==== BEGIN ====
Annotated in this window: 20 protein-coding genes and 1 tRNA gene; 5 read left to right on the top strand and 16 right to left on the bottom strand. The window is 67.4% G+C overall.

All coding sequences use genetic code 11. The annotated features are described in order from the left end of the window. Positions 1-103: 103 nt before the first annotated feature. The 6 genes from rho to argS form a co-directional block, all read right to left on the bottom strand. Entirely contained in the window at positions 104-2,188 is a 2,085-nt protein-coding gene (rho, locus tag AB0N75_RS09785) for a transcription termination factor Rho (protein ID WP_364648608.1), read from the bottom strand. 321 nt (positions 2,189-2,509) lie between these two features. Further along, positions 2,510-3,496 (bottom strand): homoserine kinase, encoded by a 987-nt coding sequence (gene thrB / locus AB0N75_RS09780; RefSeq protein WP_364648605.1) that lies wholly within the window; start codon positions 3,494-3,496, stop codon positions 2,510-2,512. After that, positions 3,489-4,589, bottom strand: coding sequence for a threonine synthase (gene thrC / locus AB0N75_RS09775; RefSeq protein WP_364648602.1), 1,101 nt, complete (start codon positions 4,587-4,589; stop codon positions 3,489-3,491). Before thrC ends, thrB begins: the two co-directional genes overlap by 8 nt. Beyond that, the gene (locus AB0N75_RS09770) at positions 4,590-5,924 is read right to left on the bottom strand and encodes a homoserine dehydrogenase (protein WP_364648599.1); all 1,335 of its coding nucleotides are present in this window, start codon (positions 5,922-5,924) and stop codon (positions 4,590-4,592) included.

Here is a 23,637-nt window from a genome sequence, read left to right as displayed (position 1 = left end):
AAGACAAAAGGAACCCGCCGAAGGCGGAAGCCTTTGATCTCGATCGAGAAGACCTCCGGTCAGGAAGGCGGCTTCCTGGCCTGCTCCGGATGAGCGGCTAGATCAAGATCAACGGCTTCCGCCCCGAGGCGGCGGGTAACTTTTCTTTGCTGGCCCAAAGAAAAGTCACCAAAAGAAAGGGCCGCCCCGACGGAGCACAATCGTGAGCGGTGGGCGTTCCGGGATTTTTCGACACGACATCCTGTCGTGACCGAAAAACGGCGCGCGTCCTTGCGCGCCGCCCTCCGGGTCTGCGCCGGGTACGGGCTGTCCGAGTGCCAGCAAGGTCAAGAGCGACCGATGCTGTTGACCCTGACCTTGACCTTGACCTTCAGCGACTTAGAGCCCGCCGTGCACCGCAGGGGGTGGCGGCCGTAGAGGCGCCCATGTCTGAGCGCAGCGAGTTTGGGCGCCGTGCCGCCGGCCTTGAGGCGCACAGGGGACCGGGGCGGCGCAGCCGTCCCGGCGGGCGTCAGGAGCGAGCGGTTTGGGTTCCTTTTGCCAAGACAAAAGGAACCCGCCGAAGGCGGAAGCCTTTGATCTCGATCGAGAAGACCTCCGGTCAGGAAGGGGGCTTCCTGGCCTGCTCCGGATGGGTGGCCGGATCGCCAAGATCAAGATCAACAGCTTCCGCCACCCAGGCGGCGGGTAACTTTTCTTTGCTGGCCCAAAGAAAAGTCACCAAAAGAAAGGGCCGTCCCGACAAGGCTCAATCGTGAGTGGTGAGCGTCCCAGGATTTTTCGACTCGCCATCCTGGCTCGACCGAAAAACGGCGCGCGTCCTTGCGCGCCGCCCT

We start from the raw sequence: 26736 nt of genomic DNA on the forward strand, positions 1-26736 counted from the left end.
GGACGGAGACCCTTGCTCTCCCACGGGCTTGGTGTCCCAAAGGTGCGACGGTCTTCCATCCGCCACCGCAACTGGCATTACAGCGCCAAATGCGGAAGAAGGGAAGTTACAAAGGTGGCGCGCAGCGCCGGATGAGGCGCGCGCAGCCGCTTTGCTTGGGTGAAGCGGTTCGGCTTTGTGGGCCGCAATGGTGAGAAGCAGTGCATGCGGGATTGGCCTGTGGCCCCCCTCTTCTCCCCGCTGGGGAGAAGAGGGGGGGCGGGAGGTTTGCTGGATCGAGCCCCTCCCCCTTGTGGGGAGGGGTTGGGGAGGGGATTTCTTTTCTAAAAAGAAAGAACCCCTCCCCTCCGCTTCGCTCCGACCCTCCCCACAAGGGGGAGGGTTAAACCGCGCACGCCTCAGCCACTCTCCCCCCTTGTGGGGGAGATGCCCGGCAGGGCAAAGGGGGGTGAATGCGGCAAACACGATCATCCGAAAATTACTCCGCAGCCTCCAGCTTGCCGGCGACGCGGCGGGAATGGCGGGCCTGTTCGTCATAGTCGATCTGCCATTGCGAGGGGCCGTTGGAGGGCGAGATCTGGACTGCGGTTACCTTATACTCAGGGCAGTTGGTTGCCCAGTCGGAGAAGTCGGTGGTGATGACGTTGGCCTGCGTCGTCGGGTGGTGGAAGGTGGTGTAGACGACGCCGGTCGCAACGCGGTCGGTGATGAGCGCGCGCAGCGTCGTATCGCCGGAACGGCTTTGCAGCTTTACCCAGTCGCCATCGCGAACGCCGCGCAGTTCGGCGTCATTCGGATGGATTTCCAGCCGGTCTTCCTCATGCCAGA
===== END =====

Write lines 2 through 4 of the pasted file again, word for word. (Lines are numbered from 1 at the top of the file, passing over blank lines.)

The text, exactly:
All coding sequences use genetic code 11. The annotated features are described in order from the left end of the window. Positions 1-103: 103 nt before the first annotated feature. The 6 genes from rho to argS form a co-directional block, all read right to left on the bottom strand. Entirely contained in the window at positions 104-2,188 is a 2,085-nt protein-coding gene (rho, locus tag AB0N75_RS09785) for a transcription termination factor Rho (protein ID WP_364648608.1), read from the bottom strand. 321 nt (positions 2,189-2,509) lie between these two features. Further along, positions 2,510-3,496 (bottom strand): homoserine kinase, encoded by a 987-nt coding sequence (gene thrB / locus AB0N75_RS09780; RefSeq protein WP_364648605.1) that lies wholly within the window; start codon positions 3,494-3,496, stop codon positions 2,510-2,512. After that, positions 3,489-4,589, bottom strand: coding sequence for a threonine synthase (gene thrC / locus AB0N75_RS09775; RefSeq protein WP_364648602.1), 1,101 nt, complete (start codon positions 4,587-4,589; stop codon positions 3,489-3,491). Before thrC ends, thrB begins: the two co-directional genes overlap by 8 nt. Beyond that, the gene (locus AB0N75_RS09770) at positions 4,590-5,924 is read right to left on the bottom strand and encodes a homoserine dehydrogenase (protein WP_364648599.1); all 1,335 of its coding nucleotides are present in this window, start codon (positions 5,922-5,924) and stop codon (positions 4,590-4,592) included.

Here is a 23,637-nt window from a genome sequence, read left to right as displayed (position 1 = left end):
AAGACAAAAGGAACCCGCCGAAGGCGGAAGCCTTTGATCTCGATCGAGAAGACCTCCGGTCAGGAAGGCGGCTTCCTGGCCTGCTCCGGATGAGCGGCTAGATCAAGATCAACGGCTTCCGCCCCGAGGCGGCGGGTAACTTTTCTTTGCTGGCCCAAAGAAAAGTCACCAAAAGAAAGGGCCGCCCCGACGGAGCACAATCGTGAGCGGTGGGCGTTCCGGGATTTTTCGACACGACATCCTGTCGTGACCGAAAAACGGCGCGCGTCCTTGCGCGCCGCCCTCCGGGTCTGCGCCGGGTACGGGCTGTCCGAGTGCCAGCAAGGTCAAGAGCGACCGATGCTGTTGACCCTGACCTTGACCTTGACCTTCAGCGACTTAGAGCCCGCCGTGCACCGCAGGGGGTGGCGGCCGTAGAGGCGCCCATGTCTGAGCGCAGCGAGTTTGGGCGCCGTGCCGCCGGCCTTGAGGCGCACAGGGGACCGGGGCGGCGCAGCCGTCCCGGCGGGCGTCAGGAGCGAGCGGTTTGGGTTCCTTTTGCCAAGACAAAAGGAACCCGCCGAAGGCGGAAGCCTTTGATCTCGATCGAGAAGACCTCCGGTCAGGAAGGGGGCTTCCTGGCCTGCTCCGGATGGGTGGCCGGATCGCCAAGATCAAGATCAACAGCTTCCGCCACCCAGGCGGCGGGTAACTTTTCTTTGCTGGCCCAAAGAAAAGTCACCAAAAGAAAGGGCCGTCCCGACAAGGCTCAATCGTGAGTGGTGAGCGTCCCAGGATTTTTCGACTCGCCATCCTGGCTCGACCGAAAAACGGCGCGCGTCCTTGCGCGCCGCCCT